mac_paolo:
Newest version (1.20) of Qpcalibration fixed the issue I had for the profiles that were not showing under Lightroom.

Ernst Dinkla:
Quote from: samueljohnchia on February 21, 2013, 09:29:19 AM


Is the improvements that I am seeing illusions?


Let me say:
1 Sheer luck if the color in the scene is created without colorants like dyes or pigments.
2 A happy result if the color in the scene was created by colorants like dyes and pigments but not the ones used in the CC and/or OP card.
3 As could be expected if the colors are based on the same pigments used in the card.
4 Any mix of the above.

Your samples do not represent all colors of nature, the dice have to roll more often.

The reasoning that the CC card has a color constancy in the patches that resembles the color constancy of colorants in nature and does not need to represent all colors in nature is an approach that I find dubious. The patches are non fluorescent, nature does not have that precaution, it does not cut UV, it does not suppress fluorescence. Color can be created additive in stippled color patterns or as subtractive transparent  layers and in many more ways that interfere with sensor resolutions. Light reflects on flower petals and it goes through flower petals. Texture does its thing like on butterfly wings. The sensors mimic human color perception but both humans and sensors deviate from the average aimed at. There are way more conditions that are not present in a card with say 12 pigments for 30-140 mixed patches that reflect light. It is an art building on traditions in color film making to create sensors + sensor filters + RAW output + RAW development that is not easily improved with a calibration on that last step.

There is another thing. You might create a good representation of the scene in whatever way and when printed you think you can improve upon that result. Within the boundaries of what looks natural. Would you object? Is the original scene still around and do you want a 1:1 reproduction of the scene or the most pleasent picture that still looks natural and would pass any critical eye without objection? The print will not be nature, it will not have the dynamic range of nature, it is made with 6 pigment hues at most. You will adapt that print that it does give the impression and the impact of the scene which is not a true reproduction of the scene. And when you make a reproduction of art, with far more conditions in control, in the end there still is that small part where another reality has to be created as the match is never 1:1. I have made reproductions that were 1:1, the original has to be damned close to an inkjet print to make that possible.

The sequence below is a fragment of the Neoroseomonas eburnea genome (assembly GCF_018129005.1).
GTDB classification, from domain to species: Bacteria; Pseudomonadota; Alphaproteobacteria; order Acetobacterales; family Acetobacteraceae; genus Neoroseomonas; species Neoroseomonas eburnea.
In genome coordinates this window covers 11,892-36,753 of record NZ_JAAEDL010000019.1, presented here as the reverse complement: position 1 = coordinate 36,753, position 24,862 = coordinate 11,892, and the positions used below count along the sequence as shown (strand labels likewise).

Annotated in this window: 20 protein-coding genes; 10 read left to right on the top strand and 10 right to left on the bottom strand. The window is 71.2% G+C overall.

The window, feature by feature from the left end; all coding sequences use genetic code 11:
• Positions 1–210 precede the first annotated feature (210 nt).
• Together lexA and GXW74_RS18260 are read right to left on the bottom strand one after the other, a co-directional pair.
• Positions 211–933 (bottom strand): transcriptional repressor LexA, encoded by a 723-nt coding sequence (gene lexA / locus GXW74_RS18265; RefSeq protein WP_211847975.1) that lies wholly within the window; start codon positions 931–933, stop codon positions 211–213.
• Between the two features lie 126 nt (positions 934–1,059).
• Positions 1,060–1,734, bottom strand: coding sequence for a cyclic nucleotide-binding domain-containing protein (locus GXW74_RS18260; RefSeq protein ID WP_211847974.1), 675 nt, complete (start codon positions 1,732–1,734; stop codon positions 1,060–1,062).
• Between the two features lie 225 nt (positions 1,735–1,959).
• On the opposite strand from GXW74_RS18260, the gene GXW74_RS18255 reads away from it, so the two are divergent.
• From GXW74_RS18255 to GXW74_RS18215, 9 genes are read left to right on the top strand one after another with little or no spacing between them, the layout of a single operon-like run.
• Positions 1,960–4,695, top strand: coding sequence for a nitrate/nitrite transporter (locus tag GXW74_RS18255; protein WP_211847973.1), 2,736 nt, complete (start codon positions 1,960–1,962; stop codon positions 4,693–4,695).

Like in the other thread is written, there is not a DeltaE stick to measure with but the result has to appeal to you and possibly more people.

--
Met vriendelijke groet, Ernst

http://www.pigment-print.com/spectralplots/spectrumviz_1.htm
December 2012, 500+ inkjet media white spectral plots.

samueljohnchia:
Just a quick update; I am too busy to conduct the other camera profiling testing yet.

I received my replacement QPcard today. While the card is in much better condition than the previous one, it still exhibits scuff marks - see attached picture. Interestingly, tests with sunlight hitting the target at various angles - even angles that produce the worst glare on the scratches - resulted in almost similar profiles. Anyhow I would rather not have scuffed patches to begin with.

Another thing that I mentioned previously, that the QP generates profiles that are greener than the CC+DNG PE. I now know why. The gray patches in the QPcard are redder than the CC, both measurably and visibly. The QP software must be basing the color mapping after white balancing off one of the lighter gray patches, and that is skewing the profile towards green. If ones wishes to test a QP profile against a DNG PE profile, different WB values must be used for each profile.